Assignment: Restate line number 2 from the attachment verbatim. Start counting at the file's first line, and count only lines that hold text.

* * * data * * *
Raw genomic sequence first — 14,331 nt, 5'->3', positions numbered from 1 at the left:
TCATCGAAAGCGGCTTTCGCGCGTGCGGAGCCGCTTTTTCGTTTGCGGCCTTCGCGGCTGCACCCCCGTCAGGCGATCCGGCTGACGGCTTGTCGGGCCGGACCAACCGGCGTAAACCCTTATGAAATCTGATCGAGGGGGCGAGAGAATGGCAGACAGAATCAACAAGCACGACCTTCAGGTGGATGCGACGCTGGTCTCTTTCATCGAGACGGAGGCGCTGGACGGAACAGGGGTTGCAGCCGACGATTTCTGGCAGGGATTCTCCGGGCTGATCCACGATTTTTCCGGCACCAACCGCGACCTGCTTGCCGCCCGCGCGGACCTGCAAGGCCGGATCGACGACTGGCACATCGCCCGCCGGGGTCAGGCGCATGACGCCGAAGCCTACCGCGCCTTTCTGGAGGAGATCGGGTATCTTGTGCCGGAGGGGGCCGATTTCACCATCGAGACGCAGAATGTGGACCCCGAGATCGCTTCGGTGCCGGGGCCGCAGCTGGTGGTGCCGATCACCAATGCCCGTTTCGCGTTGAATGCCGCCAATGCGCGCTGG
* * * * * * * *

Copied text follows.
TCATCGAAAGCGGCTTTCGCGCGTGCGGAGCCGCTTTTTCGTTTGCGGCCTTCGCGGCTGCACCCCCGTCAGGCGATCCGGCTGACGGCTTGTCGGGCCGGACCAACCGGCGTAAACCCTTATGAAATCTGATCGAGGGGGCGAGAGAATGGCAGACAGAATCAACAAGCACGACCTTCAGGTGGATGCGACGCTGGTCTCTTTCATCGAGACGGAGGCGCTGGACGGAACAGGGGTTGCAGCCGACGATTTCTGGCAGGGATTCTCCGGGCTGATCCACGATTTTTCCGGCACCAACCGCGACCTGCTTGCCGCCCGCGCGGACCTGCAAGGCCGGATCGACGACTGGCACATCGCCCGCCGGGGTCAGGCGCATGACGCCGAAGCCTACCGCGCCTTTCTGGAGGAGATCGGGTATCTTGTGCCGGAGGGGGCCGATTTCACCATCGAGACGCAGAATGTGGACCCCGAGATCGCTTCGGTGCCGGGGCCGCAGCTGGTGGTGCCGATCACCAATGCCCGTTTCGCGTTGAATGCCGCCAATGCGCGCTGG